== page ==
Washington, D.C. – U.S. Senator Jon Ossoff is pushing the Biden Administration to strengthen border security along the Southern border.
In a U.S. Senate Homeland Security Committee hearing today, Sen. Ossoff pressed Maryann E. Tierney, FEMA Regional Administrator and recent Senior Coordinating Official of the Southwest Border Coordination Center, to detail the Administration’s plans to manage a projected influx of migrants into the U.S. this summer.
Sen. Ossoff pressed Tierney for details, specific measures, and preparations in place to handle the anticipated surge of attempted unauthorized border crossings, as well as on how the Department of Homeland Security plans to measure the success of their operations.
Please find a transcript of the exchange below:
SEN. OSSOFF: “Ms. Tierney, the United States must know and control who enters and exits our territory. That’s a basic condition of sovereignty. The Department expects, does it not, a significant increase in attempted unauthorized entry along the Southern border this summer?”
TIERNEY: “Sir, the DHS Office of Immigration Statistics has published projections that show an increase in irregular migration post Title 42.”
SEN. OSSOFF: “Is the Administration prepared for this anticipated surge in attempted crossing?”
TIERNEY: “Senator, thank you for that question. We have identified the needed requirements to meet the different levels of our planning assumptions, and we are actively working to both resource physical assets as well as policies and improvements to processing, to meet those increased surges.”
SEN. OSSOFF: “Thank you, Ms. Tierney. But my question is a simpler one. It’s: is the Administration prepared?”
TIERNEY: “Well, sir, I think since some of these projections are higher than what CBP has seen previously, you know, I think we are doing prudent planning. We are using the planning to identify the resource requirements that would be needed based on what experts like Chief Hoffman and others identify as the need. We’re working to improve policies. So I think we are readying ourselves and we are going to be as ready as we can be, come May 23.”
SEN. OSSOFF: “If you’re not able to confidently state that the Administration is prepared, what are the requirements that are unmet? Have you sent, for example, a request for a supplemental to Congress? If you’re not prepared, what’s it going to take to get prepared? Because my constituents lack confidence that sufficient preparation is ongoing, and that the Administration is prepared. So if you’re not prepared, what do you need?”
TIERNEY: “Well, sir, I would not say that we are not prepared. What I would say is that we are preparing based on projections, based on requirements identified by experts. We are resourcing against those requirements, and we will have the necessary items in place for May 23. Now, again, I’ve been an emergency manager for quite some time, you know, I never feel like we’re prepared enough. I always want to be more prepared than we need to be. And so we are doing everything we can to be ready. We have been working furiously, really since the Fall of 2021 to get ready. We are more ready now than we were yesterday. And we will certainly be more ready on May 23 than we are now.”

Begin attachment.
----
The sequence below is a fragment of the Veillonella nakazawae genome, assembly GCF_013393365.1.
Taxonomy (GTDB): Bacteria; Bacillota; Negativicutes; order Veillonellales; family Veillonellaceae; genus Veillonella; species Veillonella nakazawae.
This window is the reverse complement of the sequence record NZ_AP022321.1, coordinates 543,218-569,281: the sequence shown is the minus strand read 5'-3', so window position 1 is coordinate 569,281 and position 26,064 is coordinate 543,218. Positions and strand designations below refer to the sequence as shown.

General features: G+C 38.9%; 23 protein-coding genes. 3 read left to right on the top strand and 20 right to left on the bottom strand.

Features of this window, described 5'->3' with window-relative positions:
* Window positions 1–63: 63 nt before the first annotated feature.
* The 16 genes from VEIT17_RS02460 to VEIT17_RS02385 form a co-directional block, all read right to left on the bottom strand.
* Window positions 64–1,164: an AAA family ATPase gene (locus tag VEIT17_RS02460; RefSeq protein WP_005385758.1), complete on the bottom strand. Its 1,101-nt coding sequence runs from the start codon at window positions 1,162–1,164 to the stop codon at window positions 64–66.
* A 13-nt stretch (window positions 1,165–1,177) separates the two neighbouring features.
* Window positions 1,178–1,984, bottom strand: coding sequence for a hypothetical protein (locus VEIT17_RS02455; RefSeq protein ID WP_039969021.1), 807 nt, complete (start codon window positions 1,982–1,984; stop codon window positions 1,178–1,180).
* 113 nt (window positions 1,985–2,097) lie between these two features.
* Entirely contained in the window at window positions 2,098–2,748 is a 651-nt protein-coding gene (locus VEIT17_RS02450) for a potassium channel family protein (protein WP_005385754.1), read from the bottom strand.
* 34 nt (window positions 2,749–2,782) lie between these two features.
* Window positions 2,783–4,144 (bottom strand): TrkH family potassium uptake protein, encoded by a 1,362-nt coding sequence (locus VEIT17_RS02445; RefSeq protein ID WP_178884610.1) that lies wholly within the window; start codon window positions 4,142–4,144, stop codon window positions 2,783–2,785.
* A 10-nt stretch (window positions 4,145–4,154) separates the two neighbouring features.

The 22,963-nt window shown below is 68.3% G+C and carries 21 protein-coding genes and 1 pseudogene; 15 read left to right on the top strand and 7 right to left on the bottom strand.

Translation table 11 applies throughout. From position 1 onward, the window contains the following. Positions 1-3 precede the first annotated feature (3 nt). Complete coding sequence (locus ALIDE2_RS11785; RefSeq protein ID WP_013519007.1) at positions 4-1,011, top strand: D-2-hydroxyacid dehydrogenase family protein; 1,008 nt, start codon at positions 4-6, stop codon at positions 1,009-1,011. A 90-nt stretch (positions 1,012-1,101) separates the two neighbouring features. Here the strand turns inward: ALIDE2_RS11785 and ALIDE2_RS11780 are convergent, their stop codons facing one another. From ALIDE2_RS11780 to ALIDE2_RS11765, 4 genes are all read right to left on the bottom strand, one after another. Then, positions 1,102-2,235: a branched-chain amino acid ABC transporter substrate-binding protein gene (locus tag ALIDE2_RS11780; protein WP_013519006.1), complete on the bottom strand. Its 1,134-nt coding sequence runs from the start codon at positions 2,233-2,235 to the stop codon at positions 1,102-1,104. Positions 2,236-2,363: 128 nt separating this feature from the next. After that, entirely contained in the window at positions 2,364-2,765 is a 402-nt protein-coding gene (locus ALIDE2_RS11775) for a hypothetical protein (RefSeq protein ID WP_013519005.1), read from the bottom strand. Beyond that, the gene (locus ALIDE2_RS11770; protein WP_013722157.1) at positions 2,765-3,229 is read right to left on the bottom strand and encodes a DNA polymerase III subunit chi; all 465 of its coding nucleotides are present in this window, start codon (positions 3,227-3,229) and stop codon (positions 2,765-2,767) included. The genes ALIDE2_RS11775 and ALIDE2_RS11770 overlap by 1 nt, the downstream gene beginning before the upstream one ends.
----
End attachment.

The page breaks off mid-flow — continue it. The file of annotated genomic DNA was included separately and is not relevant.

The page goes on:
SEN. OSSOFF: “Thank you, Ms. Tierney, how will you measure success?”
TIERNEY: “So we have identified, for each of our major agencies, items that would indicate stability. So like, for example, with Customs and Border Protection, the Southwest Border Coordination Center has identified a stability goal for Border Patrol that is having twice as much holding as we have encounters over a 48-hour period. So for example, if the Border Patrol is seeing about 6,000 to 7,000 counters a day, which is what they’re generally seeing right about now, then you would want to have about 13,000 to 14,000 holding spaces available. And I think that’s an indicator of what the system can absorb and process through in about a 48-hour period.”
SEN. OSSOFF: “Thank you, Ms. Tierney. My time is limited. I’d like you to walk me through several of the other metrics, or qualitative assessments, that you’ll use to measure success. So you say you’re preparing, and I acknowledge that that work is ongoing. How will you measure whether that preparation has been effective? You mentioned holding capacity relative to encounters. What are the other measures of success?”
TIERNEY: “So time in custody would be another measure of success. Also, you know, the ability to decompress Border Patrol stations through lateral movement, and some of the other options that we have identified like mobile in-route processing. Again, so you know, monitoring the capacity of the individual sectors, identifying sectors that are over capacity, and then being able to flex to address that over capacity.”
SEN. OSSOFF: “Thank you, Ms. Tierney.”